More importantly, in the Eastern districts of the country there are no clearly demarcated transit points between Government and LTTE controlled areas. However, in order to concentrate its forces in the North, the government has withdrawn most of its troops to the major urban centres and along the main roads, and much of the hinterland has again come under LTTE control. Humanitarian agencies are therefore subject to less tight regulation of movement of staff and supplies than in the North, though they inform the local military in advance. Although national NGOs working in LTTE-controlled areas are kept under much closer surveillance than their international counterparts, by and large, relations with the military are as good as can be expected, (although it still does not provide valuable information about mined areas or other security issues).

The challenge for humanitarian agency personnel on the ground is to develop good personal contacts, a difficult task when key military can be rotated every six months. Relationships become particularly problematic when humanitarian agency staff observe that the military, contrary to official policy, impose unnecessary restrictions and conditions on people – notably Tamils living in LTTE-controlled areas – coming to claim their Government entitlements. More worrying is the decisive role taken by the military in the East in organising the resettlement of displaced people, often against their wishes. Such action contrasts directly with Government guidelines that insist on voluntary resettlement. More sensitive still are those cases where humanitarian agencies witness, or are told of alleged human rights abuses. Although a ‘Presidential Commission of Inquiry into Involuntary Removal and Disappearances of Certain Persons’ was set up to investigate such complaints all over the country, including in the East, individuals allegedly involved in past human rights abuses, often committed on Government orders, now hold senior rank in the police and military. It is particularly difficult to bring such people to task at a time when a war is being fought, and when the support of the United National Party, (in power at the time of many of the human rights abuses, and now in opposition), is needed for the acceptance of the ‘devolution package’, itself hoped to provide a political solution to the ethnic conflict.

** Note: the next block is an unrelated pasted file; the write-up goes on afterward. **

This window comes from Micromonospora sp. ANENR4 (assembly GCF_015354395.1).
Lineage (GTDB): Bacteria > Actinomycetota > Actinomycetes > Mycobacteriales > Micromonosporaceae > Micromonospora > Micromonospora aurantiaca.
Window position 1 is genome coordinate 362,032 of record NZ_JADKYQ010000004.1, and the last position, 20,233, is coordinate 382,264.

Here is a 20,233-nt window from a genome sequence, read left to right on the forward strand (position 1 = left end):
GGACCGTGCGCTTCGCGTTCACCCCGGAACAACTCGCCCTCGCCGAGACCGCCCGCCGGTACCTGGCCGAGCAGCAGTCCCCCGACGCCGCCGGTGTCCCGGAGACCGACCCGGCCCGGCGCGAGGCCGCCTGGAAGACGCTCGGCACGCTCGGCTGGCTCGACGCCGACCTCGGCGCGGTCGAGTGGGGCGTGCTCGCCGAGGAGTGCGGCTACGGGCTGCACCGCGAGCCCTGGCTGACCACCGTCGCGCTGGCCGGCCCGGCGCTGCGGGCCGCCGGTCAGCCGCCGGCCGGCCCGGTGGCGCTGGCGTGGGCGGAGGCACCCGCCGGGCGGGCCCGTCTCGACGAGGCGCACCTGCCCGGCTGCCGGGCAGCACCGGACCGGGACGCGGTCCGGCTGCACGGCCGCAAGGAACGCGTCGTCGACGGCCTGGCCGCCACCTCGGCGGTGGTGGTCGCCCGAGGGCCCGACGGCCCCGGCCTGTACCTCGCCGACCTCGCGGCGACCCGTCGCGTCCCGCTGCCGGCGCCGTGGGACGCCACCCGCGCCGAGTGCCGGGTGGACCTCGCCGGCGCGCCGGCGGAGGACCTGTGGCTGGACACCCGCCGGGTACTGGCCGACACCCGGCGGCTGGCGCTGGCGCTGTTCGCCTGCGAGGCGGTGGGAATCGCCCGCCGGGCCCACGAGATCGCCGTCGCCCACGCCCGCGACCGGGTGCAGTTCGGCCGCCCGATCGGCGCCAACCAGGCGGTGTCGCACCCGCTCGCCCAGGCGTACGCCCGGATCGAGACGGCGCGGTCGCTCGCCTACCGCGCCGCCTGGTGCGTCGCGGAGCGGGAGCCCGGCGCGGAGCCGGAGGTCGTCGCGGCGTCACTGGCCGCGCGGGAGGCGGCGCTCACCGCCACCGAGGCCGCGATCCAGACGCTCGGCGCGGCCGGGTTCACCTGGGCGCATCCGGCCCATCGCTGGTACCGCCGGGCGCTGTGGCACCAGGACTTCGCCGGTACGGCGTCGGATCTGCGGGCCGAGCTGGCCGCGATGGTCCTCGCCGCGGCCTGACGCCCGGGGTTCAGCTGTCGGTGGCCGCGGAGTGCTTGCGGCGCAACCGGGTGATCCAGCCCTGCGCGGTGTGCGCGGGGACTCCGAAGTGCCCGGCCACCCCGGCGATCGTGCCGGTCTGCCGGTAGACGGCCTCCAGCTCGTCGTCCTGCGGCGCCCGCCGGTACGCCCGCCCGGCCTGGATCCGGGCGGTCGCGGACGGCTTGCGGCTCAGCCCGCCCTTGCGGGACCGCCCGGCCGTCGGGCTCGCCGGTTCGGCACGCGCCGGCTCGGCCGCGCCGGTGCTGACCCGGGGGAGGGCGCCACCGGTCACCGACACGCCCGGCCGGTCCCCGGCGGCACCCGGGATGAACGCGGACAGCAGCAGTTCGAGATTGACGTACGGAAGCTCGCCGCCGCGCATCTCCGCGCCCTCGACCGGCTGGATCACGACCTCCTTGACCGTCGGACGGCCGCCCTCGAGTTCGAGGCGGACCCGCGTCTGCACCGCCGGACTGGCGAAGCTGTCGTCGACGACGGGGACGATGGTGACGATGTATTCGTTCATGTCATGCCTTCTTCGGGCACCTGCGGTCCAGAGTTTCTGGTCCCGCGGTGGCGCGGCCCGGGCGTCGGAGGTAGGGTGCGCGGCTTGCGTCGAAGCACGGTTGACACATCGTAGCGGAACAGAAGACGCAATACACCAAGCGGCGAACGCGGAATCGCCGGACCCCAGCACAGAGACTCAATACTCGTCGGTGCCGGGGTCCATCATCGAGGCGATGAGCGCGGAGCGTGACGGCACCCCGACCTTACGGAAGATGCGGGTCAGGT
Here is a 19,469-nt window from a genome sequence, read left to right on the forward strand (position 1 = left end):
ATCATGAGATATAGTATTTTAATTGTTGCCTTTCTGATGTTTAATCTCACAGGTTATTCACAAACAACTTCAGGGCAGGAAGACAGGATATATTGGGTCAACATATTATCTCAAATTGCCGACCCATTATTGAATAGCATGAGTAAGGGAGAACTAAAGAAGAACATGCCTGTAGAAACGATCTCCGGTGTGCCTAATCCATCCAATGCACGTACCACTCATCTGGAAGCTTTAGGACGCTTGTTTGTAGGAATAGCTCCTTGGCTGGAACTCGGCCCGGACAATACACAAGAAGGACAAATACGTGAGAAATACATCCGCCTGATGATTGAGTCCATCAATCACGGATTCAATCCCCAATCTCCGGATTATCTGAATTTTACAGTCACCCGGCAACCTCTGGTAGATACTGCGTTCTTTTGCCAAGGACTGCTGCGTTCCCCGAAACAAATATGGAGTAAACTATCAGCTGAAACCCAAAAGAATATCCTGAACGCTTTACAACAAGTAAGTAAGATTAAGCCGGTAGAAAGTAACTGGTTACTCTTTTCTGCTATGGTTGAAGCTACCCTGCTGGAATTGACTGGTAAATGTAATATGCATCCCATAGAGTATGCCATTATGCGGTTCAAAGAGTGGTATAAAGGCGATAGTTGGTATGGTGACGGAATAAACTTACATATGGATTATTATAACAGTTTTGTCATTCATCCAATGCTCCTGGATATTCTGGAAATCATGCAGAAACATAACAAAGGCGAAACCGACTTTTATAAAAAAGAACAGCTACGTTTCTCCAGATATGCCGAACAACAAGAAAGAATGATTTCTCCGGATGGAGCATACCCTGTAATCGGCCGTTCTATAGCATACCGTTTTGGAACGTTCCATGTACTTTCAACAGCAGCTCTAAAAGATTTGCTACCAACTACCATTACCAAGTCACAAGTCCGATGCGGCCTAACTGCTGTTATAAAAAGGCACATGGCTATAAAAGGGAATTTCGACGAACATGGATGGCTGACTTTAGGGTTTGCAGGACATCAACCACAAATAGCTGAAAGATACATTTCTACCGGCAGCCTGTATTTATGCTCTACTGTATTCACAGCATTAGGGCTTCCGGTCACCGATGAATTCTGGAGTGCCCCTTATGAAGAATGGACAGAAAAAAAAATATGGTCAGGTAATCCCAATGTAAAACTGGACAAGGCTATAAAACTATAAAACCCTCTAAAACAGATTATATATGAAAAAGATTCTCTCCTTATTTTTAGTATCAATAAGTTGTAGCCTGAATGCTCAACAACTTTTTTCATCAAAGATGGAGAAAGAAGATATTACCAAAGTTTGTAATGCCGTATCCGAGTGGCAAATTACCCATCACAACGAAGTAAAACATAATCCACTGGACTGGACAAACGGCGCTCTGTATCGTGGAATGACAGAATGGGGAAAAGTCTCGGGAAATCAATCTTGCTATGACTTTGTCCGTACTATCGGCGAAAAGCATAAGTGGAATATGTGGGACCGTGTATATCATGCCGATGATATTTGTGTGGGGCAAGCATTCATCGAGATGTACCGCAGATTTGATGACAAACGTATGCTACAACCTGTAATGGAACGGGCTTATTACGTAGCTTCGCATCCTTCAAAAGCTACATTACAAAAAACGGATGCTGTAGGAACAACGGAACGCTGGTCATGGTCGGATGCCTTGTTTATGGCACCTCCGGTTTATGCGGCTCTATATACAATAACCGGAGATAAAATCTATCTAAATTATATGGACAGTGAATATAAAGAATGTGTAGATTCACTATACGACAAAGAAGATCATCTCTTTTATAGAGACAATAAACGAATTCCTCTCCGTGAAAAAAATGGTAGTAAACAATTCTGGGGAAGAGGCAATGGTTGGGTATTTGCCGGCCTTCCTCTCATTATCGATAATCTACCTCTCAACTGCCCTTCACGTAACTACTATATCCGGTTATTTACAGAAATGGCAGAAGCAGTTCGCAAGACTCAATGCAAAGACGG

Officially, there is no history of army intervention in national politics in Sri Lanka. Unofficially, however, it is clear that the military have their own view of how the current war should be fought and automatically assume that the LTTE will siphon off any relief assistance that goes to the population in its areas. At the same time, the Government is intent on winning the hearts and minds of the Tamil civilians, aware that a ‘military solution’ to the grievances of the Tamil minority would exclude any durable political solution. The dilemmas for combining the military necessities with the humanitarian and political objectives are huge. Unfortunately, a key test of reconciliation in Sri Lanka, the proportional representation of the minorities in the Sinhala-dominated forces and the use of both national languages in the forces, are not even being talked about.

The territory gained during the Government’ s offensive in the Jaffna area in December remains in Government hands, and more significantly perhaps for the Tamil Tigers, many of the civilians from Jaffna town who fled to Tiger held territory are now returning to their homes. Although it may not be as many as the Government quoted 250,000, many are indeed returning. This willingness to exchange Tamil administration for that of the Government marks a significant victory for the Government and President Kumaratunga’s attempt to find a political solution to the war . However , it would be foolish to underestimate the continued military threat posed by the Tamil Tigers or their considerable ability to continue to wage guerilla warfare for a long time to come.